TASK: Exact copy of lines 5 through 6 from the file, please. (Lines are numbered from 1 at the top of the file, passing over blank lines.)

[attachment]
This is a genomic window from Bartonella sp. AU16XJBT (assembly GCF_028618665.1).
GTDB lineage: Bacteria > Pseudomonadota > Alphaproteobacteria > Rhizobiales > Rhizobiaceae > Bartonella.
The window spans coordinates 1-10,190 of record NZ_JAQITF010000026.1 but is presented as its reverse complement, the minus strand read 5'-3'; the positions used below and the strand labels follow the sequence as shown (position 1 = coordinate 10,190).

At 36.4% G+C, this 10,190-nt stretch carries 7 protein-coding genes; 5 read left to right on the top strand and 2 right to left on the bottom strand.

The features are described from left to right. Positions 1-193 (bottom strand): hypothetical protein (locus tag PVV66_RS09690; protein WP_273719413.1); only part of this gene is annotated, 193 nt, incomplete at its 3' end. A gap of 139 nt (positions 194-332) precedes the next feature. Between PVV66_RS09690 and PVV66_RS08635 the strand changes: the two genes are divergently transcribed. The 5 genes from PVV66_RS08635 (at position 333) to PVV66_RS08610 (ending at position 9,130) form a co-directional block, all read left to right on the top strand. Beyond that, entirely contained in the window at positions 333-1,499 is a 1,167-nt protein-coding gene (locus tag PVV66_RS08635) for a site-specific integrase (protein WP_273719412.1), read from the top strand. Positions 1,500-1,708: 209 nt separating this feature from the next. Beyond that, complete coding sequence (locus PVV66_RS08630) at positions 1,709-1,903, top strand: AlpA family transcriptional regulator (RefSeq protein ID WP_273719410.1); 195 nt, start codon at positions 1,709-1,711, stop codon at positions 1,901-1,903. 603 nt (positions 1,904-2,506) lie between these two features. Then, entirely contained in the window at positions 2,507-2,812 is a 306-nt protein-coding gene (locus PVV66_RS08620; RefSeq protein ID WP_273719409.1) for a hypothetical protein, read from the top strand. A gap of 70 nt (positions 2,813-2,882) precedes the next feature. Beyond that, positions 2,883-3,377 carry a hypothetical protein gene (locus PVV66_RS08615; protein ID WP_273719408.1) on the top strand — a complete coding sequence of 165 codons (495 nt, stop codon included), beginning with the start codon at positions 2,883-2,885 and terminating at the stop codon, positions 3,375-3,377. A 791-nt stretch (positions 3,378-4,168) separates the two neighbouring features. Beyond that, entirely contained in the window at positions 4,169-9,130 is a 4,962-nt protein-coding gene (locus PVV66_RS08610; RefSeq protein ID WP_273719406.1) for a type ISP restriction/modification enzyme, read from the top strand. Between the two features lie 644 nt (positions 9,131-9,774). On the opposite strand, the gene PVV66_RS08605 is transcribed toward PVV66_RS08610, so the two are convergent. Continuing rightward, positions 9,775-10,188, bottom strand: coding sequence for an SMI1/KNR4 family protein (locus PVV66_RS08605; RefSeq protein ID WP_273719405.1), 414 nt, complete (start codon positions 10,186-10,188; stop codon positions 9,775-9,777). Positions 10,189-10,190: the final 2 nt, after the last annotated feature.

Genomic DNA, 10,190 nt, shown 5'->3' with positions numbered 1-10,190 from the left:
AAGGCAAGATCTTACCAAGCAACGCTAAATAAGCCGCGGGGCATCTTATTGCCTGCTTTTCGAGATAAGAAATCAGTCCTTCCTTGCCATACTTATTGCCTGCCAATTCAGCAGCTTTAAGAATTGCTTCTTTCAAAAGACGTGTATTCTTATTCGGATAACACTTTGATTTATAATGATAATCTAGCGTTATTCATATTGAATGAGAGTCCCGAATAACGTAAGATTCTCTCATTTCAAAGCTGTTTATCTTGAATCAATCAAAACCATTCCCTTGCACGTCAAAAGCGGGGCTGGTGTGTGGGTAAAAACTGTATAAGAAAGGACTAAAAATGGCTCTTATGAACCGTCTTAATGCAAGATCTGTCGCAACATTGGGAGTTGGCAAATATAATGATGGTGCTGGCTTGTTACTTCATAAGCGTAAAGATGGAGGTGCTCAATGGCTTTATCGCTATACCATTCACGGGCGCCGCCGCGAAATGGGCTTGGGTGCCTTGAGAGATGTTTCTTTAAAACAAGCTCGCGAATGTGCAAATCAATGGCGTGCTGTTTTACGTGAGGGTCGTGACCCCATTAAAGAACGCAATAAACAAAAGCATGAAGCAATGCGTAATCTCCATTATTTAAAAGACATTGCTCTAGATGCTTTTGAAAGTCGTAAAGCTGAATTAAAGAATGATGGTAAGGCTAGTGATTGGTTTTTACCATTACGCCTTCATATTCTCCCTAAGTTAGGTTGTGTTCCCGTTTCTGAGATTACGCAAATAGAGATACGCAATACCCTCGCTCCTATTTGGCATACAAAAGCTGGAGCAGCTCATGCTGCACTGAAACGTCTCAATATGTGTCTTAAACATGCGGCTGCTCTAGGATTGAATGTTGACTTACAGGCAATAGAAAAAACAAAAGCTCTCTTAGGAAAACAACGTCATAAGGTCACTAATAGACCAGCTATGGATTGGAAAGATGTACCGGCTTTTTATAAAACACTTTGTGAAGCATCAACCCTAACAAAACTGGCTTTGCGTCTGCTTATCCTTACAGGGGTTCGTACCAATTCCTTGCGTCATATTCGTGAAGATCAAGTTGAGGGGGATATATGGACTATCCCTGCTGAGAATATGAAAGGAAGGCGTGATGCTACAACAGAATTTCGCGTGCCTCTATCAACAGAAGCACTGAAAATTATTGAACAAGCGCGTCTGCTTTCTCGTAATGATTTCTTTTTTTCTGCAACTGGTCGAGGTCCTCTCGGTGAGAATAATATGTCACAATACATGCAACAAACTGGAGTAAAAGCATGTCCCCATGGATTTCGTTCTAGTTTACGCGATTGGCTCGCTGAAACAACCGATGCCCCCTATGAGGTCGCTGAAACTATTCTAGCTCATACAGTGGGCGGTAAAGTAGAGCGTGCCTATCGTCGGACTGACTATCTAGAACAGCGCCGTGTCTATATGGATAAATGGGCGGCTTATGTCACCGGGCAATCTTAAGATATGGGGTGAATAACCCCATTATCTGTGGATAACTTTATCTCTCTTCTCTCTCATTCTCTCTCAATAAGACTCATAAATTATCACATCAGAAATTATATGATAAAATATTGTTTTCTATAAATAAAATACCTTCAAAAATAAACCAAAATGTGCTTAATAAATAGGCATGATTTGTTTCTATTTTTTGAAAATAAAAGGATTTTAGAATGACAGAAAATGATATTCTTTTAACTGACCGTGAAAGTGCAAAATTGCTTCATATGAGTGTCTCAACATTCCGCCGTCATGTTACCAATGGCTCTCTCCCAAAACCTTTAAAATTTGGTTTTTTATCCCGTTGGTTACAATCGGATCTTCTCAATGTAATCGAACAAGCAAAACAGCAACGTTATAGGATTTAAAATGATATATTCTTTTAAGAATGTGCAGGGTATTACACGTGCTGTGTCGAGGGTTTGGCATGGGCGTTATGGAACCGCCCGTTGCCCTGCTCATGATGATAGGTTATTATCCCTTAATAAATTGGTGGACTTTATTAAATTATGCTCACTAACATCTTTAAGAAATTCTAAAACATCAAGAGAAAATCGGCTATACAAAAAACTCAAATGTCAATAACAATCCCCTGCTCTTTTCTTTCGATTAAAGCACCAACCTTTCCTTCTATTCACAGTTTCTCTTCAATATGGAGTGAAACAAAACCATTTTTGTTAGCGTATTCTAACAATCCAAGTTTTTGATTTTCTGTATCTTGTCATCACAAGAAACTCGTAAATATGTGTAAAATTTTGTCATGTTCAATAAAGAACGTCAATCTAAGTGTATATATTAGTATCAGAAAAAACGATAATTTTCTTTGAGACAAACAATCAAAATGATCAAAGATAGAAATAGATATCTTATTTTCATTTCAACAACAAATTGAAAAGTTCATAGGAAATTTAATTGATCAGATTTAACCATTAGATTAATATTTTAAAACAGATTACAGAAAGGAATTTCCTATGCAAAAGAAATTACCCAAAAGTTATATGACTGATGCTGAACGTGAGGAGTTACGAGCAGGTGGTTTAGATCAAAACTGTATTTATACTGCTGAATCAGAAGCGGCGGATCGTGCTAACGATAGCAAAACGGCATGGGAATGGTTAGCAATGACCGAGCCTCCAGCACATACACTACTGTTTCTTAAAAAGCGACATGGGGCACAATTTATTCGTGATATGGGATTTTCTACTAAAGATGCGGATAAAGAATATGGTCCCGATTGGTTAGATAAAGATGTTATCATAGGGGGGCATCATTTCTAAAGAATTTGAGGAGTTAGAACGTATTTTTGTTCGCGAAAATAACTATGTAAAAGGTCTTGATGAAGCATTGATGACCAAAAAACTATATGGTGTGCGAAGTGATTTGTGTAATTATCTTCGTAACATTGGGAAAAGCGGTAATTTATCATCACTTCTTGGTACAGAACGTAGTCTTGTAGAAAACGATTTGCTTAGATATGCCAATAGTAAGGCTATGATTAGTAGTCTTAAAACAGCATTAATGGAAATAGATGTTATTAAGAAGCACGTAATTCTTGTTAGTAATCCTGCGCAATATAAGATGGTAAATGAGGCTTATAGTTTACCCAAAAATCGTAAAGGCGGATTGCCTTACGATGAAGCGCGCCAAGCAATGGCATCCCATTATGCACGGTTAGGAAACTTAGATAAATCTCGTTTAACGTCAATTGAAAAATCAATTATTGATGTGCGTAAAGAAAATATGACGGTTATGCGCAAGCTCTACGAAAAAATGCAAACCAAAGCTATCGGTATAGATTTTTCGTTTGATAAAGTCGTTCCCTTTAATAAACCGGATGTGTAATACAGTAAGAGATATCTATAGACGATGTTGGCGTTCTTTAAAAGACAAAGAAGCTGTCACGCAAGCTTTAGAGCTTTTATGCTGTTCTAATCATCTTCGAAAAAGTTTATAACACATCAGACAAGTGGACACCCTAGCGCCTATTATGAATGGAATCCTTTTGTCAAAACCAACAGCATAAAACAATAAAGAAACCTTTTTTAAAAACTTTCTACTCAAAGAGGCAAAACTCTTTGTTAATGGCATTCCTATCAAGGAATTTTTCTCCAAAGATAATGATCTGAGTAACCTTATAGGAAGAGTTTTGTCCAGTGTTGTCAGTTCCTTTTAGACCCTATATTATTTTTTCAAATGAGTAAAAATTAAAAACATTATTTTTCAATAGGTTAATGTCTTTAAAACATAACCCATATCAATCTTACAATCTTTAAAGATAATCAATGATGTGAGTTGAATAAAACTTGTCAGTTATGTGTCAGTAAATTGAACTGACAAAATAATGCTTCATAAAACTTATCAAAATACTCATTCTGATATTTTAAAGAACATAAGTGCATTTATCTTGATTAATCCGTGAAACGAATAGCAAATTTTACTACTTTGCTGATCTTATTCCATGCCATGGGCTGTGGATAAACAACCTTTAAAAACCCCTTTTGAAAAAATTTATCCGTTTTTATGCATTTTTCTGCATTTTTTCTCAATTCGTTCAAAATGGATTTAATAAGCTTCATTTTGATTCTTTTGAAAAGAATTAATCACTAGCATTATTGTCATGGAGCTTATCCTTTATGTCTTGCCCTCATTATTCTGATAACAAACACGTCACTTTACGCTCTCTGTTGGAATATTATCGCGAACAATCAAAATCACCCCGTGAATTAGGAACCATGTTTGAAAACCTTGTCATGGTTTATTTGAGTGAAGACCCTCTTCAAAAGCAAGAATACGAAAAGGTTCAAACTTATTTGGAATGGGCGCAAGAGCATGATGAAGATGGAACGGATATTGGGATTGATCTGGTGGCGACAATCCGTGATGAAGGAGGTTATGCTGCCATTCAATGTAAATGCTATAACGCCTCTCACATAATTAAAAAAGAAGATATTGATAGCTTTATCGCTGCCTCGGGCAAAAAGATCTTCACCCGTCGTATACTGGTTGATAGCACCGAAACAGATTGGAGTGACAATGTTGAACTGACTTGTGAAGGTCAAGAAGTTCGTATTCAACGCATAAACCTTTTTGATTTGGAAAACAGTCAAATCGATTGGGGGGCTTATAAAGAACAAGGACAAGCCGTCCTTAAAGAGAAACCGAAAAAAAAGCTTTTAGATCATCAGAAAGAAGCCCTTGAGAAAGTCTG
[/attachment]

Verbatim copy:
The features are described from left to right. Positions 1-193 (bottom strand): hypothetical protein (locus tag PVV66_RS09690; protein WP_273719413.1); only part of this gene is annotated, 193 nt, incomplete at its 3' end. A gap of 139 nt (positions 194-332) precedes the next feature. Between PVV66_RS09690 and PVV66_RS08635 the strand changes: the two genes are divergently transcribed. The 5 genes from PVV66_RS08635 (at position 333) to PVV66_RS08610 (ending at position 9,130) form a co-directional block, all read left to right on the top strand. Beyond that, entirely contained in the window at positions 333-1,499 is a 1,167-nt protein-coding gene (locus tag PVV66_RS08635) for a site-specific integrase (protein WP_273719412.1), read from the top strand. Positions 1,500-1,708: 209 nt separating this feature from the next. Beyond that, complete coding sequence (locus PVV66_RS08630) at positions 1,709-1,903, top strand: AlpA family transcriptional regulator (RefSeq protein ID WP_273719410.1); 195 nt, start codon at positions 1,709-1,711, stop codon at positions 1,901-1,903. 603 nt (positions 1,904-2,506) lie between these two features. Then, entirely contained in the window at positions 2,507-2,812 is a 306-nt protein-coding gene (locus PVV66_RS08620; RefSeq protein ID WP_273719409.1) for a hypothetical protein, read from the top strand. A gap of 70 nt (positions 2,813-2,882) precedes the next feature. Beyond that, positions 2,883-3,377 carry a hypothetical protein gene (locus PVV66_RS08615; protein ID WP_273719408.1) on the top strand — a complete coding sequence of 165 codons (495 nt, stop codon included), beginning with the start codon at positions 2,883-2,885 and terminating at the stop codon, positions 3,375-3,377. A 791-nt stretch (positions 3,378-4,168) separates the two neighbouring features. Beyond that, entirely contained in the window at positions 4,169-9,130 is a 4,962-nt protein-coding gene (locus PVV66_RS08610; RefSeq protein ID WP_273719406.1) for a type ISP restriction/modification enzyme, read from the top strand. Between the two features lie 644 nt (positions 9,131-9,774). On the opposite strand, the gene PVV66_RS08605 is transcribed toward PVV66_RS08610, so the two are convergent. Continuing rightward, positions 9,775-10,188, bottom strand: coding sequence for an SMI1/KNR4 family protein (locus PVV66_RS08605; RefSeq protein ID WP_273719405.1), 414 nt, complete (start codon positions 10,186-10,188; stop codon positions 9,775-9,777). Positions 10,189-10,190: the final 2 nt, after the last annotated feature.

Genomic DNA, 10,190 nt, shown 5'->3' with positions numbered 1-10,190 from the left: